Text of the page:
Suddenly the Mach needle began to fluctuate. It went up to .965 Mach then tipped right off the scale. I thought I was seeing things! We were flying supersonic! And it was as smooth as a baby's bottom; Grandma could be sitting there sipping lemonade . . . I sat up there feeling kind of numb, but elated . . . There should have been a bump on the road, something to let you know you had just punched a nice clean hole through that sonic barrier. The Ughknown was a poke through Jello.

"After it was finished, I was disappointed I wasn't killed, obviously," he laughs. "Piece a cake."

It was, he says now, the "most worthwhile thing I ever done." Combat flying was "the most exciting."

Yeager didn't care about fame or fortune. Sure, he made a few speeches. Gave some interviews. Won some awards. Time magazine put him on the cover. But he never sold out. He was the pilot known for his remarkable 20/10 vision who said he wouldn't be an astronaut because he didn't want to "fly anything where you have to sweep the monkey crap off the seat before you sit down."

Of course, NASA never asked Yeager to participate in the space program, mainly, he says now, because he didn't have a college degree.

"Had they called me up on the phone and said, 'Hey, you wanna be an astronaut?' I'd have said, 'Yeah.' Probably not the capsule work. If I'd have been offered, I don't know what I would have done."

How about the shuttle?

"That would be fun to fly that thing. I wouldn't particularly care about laying in the back amongst mission specialists barfin' in their beers."

Yeager, who had been awarded the Silver Star, Cluster, Distinguished Flying Cross with two Oak Leaf Clusters, Bronze Star, Air Medal with six Clusters and Purple Heart, stayed in the military for 34 years, retiring in 1975.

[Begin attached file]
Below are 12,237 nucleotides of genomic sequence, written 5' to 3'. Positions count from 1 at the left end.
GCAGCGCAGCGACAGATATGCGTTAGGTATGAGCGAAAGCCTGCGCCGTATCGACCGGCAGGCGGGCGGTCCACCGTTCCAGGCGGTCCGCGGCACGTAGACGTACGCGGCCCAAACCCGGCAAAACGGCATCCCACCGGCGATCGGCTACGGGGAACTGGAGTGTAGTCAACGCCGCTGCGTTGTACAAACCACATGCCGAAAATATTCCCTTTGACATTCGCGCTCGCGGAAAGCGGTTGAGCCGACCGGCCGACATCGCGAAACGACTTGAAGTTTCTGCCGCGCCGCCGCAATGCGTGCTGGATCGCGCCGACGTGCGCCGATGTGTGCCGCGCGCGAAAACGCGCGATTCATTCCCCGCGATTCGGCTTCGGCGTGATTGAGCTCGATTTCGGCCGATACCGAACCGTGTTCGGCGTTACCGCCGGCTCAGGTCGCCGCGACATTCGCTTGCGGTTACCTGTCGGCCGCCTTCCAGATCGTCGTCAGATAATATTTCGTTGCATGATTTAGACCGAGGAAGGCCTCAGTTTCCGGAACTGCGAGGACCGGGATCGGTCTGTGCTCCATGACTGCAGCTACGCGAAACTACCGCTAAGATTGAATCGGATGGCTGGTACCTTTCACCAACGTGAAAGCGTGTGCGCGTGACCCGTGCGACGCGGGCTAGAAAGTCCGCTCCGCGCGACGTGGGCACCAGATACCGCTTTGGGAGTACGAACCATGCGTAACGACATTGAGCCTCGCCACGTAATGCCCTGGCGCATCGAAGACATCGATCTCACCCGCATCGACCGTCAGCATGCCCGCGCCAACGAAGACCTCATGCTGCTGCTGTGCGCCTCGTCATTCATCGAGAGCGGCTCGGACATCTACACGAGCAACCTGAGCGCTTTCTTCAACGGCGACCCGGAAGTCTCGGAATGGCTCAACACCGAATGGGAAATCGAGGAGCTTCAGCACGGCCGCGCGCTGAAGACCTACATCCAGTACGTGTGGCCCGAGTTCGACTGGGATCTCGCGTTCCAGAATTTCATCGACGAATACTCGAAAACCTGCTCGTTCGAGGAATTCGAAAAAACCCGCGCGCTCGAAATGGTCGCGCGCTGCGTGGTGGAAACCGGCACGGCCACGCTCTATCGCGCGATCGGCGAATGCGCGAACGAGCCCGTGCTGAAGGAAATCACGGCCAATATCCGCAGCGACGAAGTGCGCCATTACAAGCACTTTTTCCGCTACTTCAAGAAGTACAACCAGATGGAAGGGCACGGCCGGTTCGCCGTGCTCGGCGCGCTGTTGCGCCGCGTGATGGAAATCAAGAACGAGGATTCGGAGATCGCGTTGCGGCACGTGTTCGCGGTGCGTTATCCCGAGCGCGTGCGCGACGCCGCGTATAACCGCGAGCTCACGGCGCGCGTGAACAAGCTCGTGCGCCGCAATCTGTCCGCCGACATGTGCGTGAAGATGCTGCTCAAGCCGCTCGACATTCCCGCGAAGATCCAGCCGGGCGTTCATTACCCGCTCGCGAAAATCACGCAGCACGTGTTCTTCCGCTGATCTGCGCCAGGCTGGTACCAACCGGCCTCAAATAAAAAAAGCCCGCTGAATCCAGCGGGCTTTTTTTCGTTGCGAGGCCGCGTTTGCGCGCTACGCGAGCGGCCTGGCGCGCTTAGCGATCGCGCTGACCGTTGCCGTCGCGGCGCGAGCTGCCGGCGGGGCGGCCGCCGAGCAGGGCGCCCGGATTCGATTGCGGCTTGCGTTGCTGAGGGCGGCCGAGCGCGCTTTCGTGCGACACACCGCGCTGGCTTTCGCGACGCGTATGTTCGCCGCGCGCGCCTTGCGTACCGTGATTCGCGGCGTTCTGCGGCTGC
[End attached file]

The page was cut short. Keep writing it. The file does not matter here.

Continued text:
"What I was I owed to the Air Force," he says simply.

The Republican Party wanted him to run against Sen. Robert Byrd in West Virginia. The polls said he would win easily, but Yeager wasn't interested in politics.

"Being a U.S. senator wouldn't enhance me ego-wise, financially or any other way. I wouldn't be able to fly. I wouldn't be able to hunt, fish with anybody like I normally do. You gotta be careful."

Military life was not easy for Yeager's wife Glennis and his four children, who were constantly scrambling for housing and money. "Hell, we had no insurance."

All his planes, including the historic X-1, were named "Glamourous Glennis."

"She's a real tough gal. One of the few that are still with me." Several years ago, his wife was diagnosed as having cancer. After several operations ("she's been opened up three times"), chemotherapy and 150 biopsies, she's back on her feet.

He admires his wife's courage. He also admires Ronald Reagan, whom he calls "one tough guy."

"I really admire him, what he did at Bitburg. It's time we straightened up and forget about war. That's one thing guys who fight wars learn real quick. There's no such thing as morality in war. It doesn't exist."

Yeager's take-charge persona is clearly back in vogue, perhaps as a backlash against the New Sensitive Male, derisively known as the wimp.

Last Sunday, in the comic strip "Bloom County," a timid, anxiety-ridden young man said, "I'll always choose the safe path . . . the dull path . . . no risks . . . no gambles . . . I'll be a 'Larry "Bud" Melman,' not a 'Chuck Yeager' . . . Yessir, just call me Mister Cautious!"

Has Yeager's name become synonymous with all things brave and brawny? He laughs at the image.

"I don't pay any attention to it."

That image was also enhanced by actor Sam Shepard, who portrayed Yeager in "The Right Stuff."

"He's a real nice guy," says Yeager. "Besides that, he's living with Jessica Lange."

Still a ladies' man, his blue eyes twinkle. "My wife says if I ever stop looking at gals she's gonna deevorce me."

He quit drinking 15 years ago. "Damn right. I got old. It took me too long to heal up. That's about the way it is. A young body's very forgiving."

He doesn't train young pilots anymore, but does gives lectures at Edwards Air Force Base.

"See, a lot of young pilots today, if I'm a squadron commander today, you go to the officers' club, one of your young pilots gets two or three drinks in his belt and he throws a glass into the fireplace. I say, 'Hey, man, you gotta earn the right to do something like that.' "

As for Chuck Yeager, he did it the old-fashioned way.

"You're damn right, you gotta earn it."